As another year begins, so too does another round of the callous politics of Australia Day.
To be clear, the date and nature of the celebration of Australia Day should change — The fact that it has not changed only indicates the failure of reconciliation politics in Australia to reform the relationship between Indigenous and non-Indigenous peoples.
More than that, however, the lack of change is an indictment on an Australian society that champions a particular kind of progressive politics, identifiable by its empty rhetoric and broken promises, while eschewing the fundamental structural reforms so desperately needed.
Change has been building. Over recent years more local governments have decided to move their Australia Day celebrations and citizenship ceremonies out of respect for Indigenous Australians, and that sentiment continues to grow.
Yet the push against this also grows. Just this weekend past, Prime Minister Scott Morrison issued another directive to local governments, threatening to strip their power to hold citizenship ceremonies if they do not follow the deemed proper celebration of Australia Day.
It hasn't mattered that the history of Australia Day is conflicted, only becoming the modern celebration we know today during the 1990s. It has also not mattered that the legitimate demands of Indigenous Australians have always been about more than a demand to ‘change the date’.
January 26 obviously symbolises more than Arthur Phillip striding ashore in 1788. While some see the day as a celebration of what Australia has become, others see the continued price paid by many, especially Indigenous Australians, for modern Australia to be what it is and the failure to reconcile with the truth of this history.
At the heart of this modern Australia is the continued failure to hear Indigenous Australians. Successive reports and investigations, in addition to the demand of Indigenous voices, have fallen on deaf ears at best, and deliberately ignorant and prejudiced ears at worst.
As a result, Indigenous Australians continue to endure the callous politics of reconciliation. Children are removed from their families at record numbers; Indigenous people are incarcerated and criminalised at record rates, and Indigenous people practically receive death sentences for being unable to pay a fine. Yet while increased numbers of organisations develop reconciliation action plans, Indigenous people continue to be told that more substantial change is impossible because things either do not work that way or will not be supported.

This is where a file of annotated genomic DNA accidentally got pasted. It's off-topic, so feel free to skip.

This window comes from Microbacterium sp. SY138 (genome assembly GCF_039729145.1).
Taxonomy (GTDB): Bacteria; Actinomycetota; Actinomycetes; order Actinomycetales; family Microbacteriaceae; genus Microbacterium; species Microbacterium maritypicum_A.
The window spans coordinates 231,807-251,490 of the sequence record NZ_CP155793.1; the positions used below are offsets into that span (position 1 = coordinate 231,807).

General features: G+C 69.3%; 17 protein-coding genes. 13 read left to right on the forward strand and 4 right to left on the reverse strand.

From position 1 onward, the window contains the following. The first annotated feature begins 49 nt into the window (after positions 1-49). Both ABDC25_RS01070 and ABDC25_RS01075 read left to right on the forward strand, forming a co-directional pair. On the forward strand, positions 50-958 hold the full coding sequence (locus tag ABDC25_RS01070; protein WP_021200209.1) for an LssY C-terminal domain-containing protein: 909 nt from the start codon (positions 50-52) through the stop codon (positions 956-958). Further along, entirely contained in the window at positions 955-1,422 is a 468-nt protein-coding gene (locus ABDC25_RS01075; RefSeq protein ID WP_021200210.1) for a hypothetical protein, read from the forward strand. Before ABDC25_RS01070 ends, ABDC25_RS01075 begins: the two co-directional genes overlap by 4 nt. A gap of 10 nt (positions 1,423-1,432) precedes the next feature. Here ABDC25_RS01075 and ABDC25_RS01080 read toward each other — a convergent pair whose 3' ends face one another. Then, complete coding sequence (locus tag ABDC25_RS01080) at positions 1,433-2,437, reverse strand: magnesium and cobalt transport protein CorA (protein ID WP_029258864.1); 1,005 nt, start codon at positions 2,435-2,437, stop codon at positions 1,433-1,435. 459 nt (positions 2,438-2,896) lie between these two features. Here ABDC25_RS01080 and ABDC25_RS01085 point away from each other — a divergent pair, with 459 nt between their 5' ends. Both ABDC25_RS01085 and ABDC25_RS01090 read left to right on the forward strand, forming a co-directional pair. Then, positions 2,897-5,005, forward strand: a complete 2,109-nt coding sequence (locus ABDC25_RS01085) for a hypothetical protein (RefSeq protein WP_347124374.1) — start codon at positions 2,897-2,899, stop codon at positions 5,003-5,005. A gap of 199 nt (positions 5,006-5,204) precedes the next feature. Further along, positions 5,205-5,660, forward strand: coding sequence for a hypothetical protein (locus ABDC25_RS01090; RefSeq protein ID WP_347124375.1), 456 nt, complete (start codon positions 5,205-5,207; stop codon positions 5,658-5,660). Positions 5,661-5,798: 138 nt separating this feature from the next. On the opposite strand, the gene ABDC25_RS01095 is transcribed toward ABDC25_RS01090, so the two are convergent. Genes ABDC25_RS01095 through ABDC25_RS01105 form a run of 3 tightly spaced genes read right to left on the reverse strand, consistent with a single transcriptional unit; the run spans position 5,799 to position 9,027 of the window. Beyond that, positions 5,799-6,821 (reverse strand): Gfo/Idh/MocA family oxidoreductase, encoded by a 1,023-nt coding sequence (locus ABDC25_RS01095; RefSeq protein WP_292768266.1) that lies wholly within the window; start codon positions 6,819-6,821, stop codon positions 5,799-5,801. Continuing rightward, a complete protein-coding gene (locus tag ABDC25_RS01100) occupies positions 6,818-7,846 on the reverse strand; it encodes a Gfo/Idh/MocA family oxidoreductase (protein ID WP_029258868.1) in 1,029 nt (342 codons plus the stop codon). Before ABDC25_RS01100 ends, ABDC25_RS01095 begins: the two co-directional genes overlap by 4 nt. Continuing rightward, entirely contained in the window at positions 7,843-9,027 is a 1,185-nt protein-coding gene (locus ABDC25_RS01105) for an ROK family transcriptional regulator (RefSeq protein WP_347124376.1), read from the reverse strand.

Here, the challenge of moving beyond January 26 is not resurgent neo-Nazis on Australian beaches or racist populists like Pauline Hanson, but the continued prevalence of support these extremists find in the political base of Australian society that continues to foothold the status quo. It is this base more than any other factor, a base that avoids fundamental questions of structural reform, that most stands in the way of moving beyond impotent reconciliation politics and stubborn symbols such as January 26.
This is where the real reform challenge lies. Levelled at all Australians, this challenge demands more than eloquent statements of reconciliation and commitments to changing the date. This challenge demands that Australians listen to and hear Indigenous voices. This challenge requires that Australians suspend their disbelief in politics and demand more from their politicians. Most of all, this challenge demands substantive structural reforms beyond the limitations of reconciliation politics.
In this respect, it is welcome that the Australian Labor Party has committed to the implementation of reforms called for by the Uluru Statement from the Heart. Beyond rhetoric, these reforms promise the beginning of a process that will deliver substantial structural change.
The Uluru Statement from the Heart is a constitutional moment in the history of Australian society that calls for a fundamental restructuring of the culture of power and decision making that pervades Australian society. Calling for Voice, Treaty and Truth, the Uluru Statement from the Heart speaks from the legitimate place of Indigenous Australians as First Nations people and their rights that in here because of that status.
The Uluru Statement from the Heart is both a symbol and a platform of substantial reform that all Australians can get behind to achieve the substantive structural reform needed. The Uluru Statement from the Heart is something that can lead us beyond confected symbols such as Australia Day and overcome the empty rhetoric and broken promises of the politics of reconciliation.
The challenge and responsibility to achieve this promise of reform belongs to all Australians.
Eddie Synot is a Wamba Wamba man and senior research assistant at Griffith University. Follow Eddie at @darth_synot